Finish In Stitches
Improving productivity is not a new concept especially in pre-press
and the pressroom, but the end of the process, the finishing
department, often gets forgotten resulting in costly bottlenecks.
"Speed and efficiency are just as crucial in finishing as
they are with the printing process, if not more so," says Brian
Evans Post Press Product Manager, Heidelberg Australia & New
Zealand (HAN). "Bottlenecks at the end of the process have a way of
impacting on the entire workflow. In the current market where speed
of delivery is crucial to ongoing success it is worthwhile looking
at existing finishing equipment and assessing its capacity in
relation to the rest of the workflow."
Two customers who have benefited from the installation of
more efficient finishing equipment are Sydney's Focus Press, and
Vega Colour Group in Melbourne. Both companies operate the
Stitchmaster ST350, which sits in the mid range of the Stitchmaster
"Quality, performance and longevity" are the key features of
the Stitchmaster range, says Brian. "The Stitchmaster range - the
ST100, ST350 and the newly released ST450 - are extremely sturdy.
As such we find customers tend to stick with the brand and to
either upgrade or add a duplicate model as demand dictates."
He continues. "Most of our customers, like Focus and Vega,
tend to buy in the configuration of six feeders, and one cover
feeder, but we can accommodate various configurations with less
than six or up to 16 feeders".
Heidelberg has enjoyed considerable success with the
Stitchmaster range and as of March this year held 57 per cent of
In 1994 Focus Press opened for business with a staff of
four. Today the company is one of the largest independent print
companies in Australia employing more than 100 people over two
sites in Sydney - head office is at South Strathfield 14kms west of
the CBD and there is a production site at Matraville, near Sydney
Focus Press prints for a broad base of clients on a national
basis. The company installed its first ST350 in 2005 at its
Strathfield site. This stitcher has turned over more than 100
Iain Ramsay, Operations Manager said, "It's a very sturdy
machine and we've experienced very little downtime with it over the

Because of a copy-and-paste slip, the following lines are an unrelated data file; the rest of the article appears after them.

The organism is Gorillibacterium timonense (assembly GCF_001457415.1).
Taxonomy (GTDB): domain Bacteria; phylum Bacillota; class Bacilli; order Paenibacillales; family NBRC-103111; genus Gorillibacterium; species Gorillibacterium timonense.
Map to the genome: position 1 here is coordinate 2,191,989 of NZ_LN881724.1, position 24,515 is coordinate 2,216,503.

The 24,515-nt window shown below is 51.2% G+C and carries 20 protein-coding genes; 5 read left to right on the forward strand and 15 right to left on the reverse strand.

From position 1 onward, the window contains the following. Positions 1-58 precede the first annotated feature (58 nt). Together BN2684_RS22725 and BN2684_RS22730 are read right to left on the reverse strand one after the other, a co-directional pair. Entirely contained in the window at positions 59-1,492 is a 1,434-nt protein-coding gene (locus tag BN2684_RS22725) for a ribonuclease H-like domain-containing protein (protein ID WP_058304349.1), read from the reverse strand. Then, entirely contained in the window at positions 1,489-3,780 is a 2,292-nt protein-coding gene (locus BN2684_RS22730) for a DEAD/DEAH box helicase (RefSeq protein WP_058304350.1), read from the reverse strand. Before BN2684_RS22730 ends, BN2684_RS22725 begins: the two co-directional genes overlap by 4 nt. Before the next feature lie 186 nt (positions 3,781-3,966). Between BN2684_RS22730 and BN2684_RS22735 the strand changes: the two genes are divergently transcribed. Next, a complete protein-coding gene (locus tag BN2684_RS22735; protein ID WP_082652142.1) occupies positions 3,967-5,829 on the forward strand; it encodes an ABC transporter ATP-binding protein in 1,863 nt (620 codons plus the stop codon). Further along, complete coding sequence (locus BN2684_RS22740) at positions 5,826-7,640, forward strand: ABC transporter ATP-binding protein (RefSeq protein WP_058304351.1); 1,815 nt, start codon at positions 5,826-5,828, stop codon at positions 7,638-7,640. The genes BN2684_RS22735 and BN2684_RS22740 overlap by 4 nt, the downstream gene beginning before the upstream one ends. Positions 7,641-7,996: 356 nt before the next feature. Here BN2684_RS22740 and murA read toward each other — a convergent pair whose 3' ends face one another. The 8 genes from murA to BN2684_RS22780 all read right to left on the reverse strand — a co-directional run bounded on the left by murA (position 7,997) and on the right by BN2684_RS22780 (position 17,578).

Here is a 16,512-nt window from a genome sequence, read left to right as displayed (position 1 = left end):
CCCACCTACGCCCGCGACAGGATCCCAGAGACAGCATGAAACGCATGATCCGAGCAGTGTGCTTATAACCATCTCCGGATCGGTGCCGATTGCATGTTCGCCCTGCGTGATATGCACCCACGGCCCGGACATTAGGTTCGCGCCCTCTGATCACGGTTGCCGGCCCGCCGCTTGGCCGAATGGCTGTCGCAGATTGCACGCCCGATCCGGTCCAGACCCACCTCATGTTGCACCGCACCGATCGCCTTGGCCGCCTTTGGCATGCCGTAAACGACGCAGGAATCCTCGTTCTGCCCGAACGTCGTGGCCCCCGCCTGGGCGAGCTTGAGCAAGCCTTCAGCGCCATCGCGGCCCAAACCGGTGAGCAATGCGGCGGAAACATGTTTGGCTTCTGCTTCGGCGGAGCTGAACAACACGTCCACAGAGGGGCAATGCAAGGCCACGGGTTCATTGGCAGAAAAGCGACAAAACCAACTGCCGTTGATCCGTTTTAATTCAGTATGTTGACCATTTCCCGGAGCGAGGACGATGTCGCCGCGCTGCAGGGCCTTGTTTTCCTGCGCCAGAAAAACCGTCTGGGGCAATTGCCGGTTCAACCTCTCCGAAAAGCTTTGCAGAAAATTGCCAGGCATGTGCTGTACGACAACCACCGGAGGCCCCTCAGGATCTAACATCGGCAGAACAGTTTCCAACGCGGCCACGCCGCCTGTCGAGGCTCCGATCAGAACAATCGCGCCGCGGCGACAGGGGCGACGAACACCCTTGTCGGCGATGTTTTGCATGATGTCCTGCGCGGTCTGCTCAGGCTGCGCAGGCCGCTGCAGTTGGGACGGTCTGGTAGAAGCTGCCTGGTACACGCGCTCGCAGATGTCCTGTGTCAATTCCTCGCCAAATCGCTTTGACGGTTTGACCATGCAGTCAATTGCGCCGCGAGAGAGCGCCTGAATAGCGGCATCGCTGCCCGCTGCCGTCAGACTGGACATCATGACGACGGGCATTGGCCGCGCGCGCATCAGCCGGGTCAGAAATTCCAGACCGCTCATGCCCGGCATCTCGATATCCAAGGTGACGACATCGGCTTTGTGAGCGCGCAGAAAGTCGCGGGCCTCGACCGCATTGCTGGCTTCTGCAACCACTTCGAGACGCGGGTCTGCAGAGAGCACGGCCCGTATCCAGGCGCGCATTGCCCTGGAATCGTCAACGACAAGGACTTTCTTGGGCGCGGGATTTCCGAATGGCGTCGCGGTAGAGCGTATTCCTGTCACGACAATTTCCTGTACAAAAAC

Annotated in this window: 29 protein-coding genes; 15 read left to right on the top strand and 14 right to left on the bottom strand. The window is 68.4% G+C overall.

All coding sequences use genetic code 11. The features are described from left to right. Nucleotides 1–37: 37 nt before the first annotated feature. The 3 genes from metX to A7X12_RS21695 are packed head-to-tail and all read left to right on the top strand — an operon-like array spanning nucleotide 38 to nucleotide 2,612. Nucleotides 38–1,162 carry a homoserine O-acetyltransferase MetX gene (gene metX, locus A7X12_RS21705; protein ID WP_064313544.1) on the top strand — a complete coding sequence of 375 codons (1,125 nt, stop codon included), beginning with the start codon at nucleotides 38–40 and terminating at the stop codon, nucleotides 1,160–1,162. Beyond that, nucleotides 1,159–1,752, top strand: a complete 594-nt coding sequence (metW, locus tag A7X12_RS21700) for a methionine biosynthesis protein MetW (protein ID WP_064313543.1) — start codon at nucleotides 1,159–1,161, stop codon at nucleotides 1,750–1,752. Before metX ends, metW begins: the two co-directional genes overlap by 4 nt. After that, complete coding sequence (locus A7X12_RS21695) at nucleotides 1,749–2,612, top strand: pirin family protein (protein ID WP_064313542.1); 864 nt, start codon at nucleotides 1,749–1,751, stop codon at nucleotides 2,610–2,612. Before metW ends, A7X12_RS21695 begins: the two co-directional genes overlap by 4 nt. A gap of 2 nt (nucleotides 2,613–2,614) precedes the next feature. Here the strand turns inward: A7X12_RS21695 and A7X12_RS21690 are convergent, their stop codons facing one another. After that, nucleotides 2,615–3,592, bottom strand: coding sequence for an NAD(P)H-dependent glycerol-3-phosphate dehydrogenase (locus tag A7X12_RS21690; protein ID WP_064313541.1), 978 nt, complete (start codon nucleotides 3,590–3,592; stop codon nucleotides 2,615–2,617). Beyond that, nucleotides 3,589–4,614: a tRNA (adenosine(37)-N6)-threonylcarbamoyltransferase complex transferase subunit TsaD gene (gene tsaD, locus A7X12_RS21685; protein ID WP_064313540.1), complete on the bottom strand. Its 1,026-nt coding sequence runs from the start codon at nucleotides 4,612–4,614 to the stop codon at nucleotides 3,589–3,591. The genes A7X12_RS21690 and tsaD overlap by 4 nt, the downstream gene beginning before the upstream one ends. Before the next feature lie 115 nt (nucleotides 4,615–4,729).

past six years. Make readies are fast and it is easy to operate so
training staff isn't an issue. As a consequence when it came to
putting in a second stitcher it was a very easy decision to stay
with the ST350".
The machine at Strathfield has six hoppers plus a cover
feeder and scorer. The newer ST350, which is housed at the
company's site in Matraville has eight stations plus cover feeder
and scorer and has been in place for 12 months. Both machines can
handle up to A4. The older ST350 has a maximum capacity up to 96pp
plus cover and the new version up to 128pp plus cover. Both plants
are 24/7 operations.
Iain said the versatility of the ST350 means they can run
anything from 300 through to half a million books efficiently. "We
consistently get good production figures off both machines".
Asked what they produce on the ST350, Iain replied, "All
types of stitching jobs go through these machines. We do a large
volume of two-up work A5 or DL formats. With the ST350 we can
successfully run jobs such as a 12pp DL two-up book at full speed
and push through 24,000 books an hour which shows how fast and
productive these machines can be". Focus Press also shrink-wraps
The ST350 is just one of a number of finishing machines that
Focus Press has bought from Heidelberg in recent years. "We chose
the ST350 because of the quality and reliability of the brand and
because it is backed by Heidelberg which gives us added confidence
in the machine," he concluded.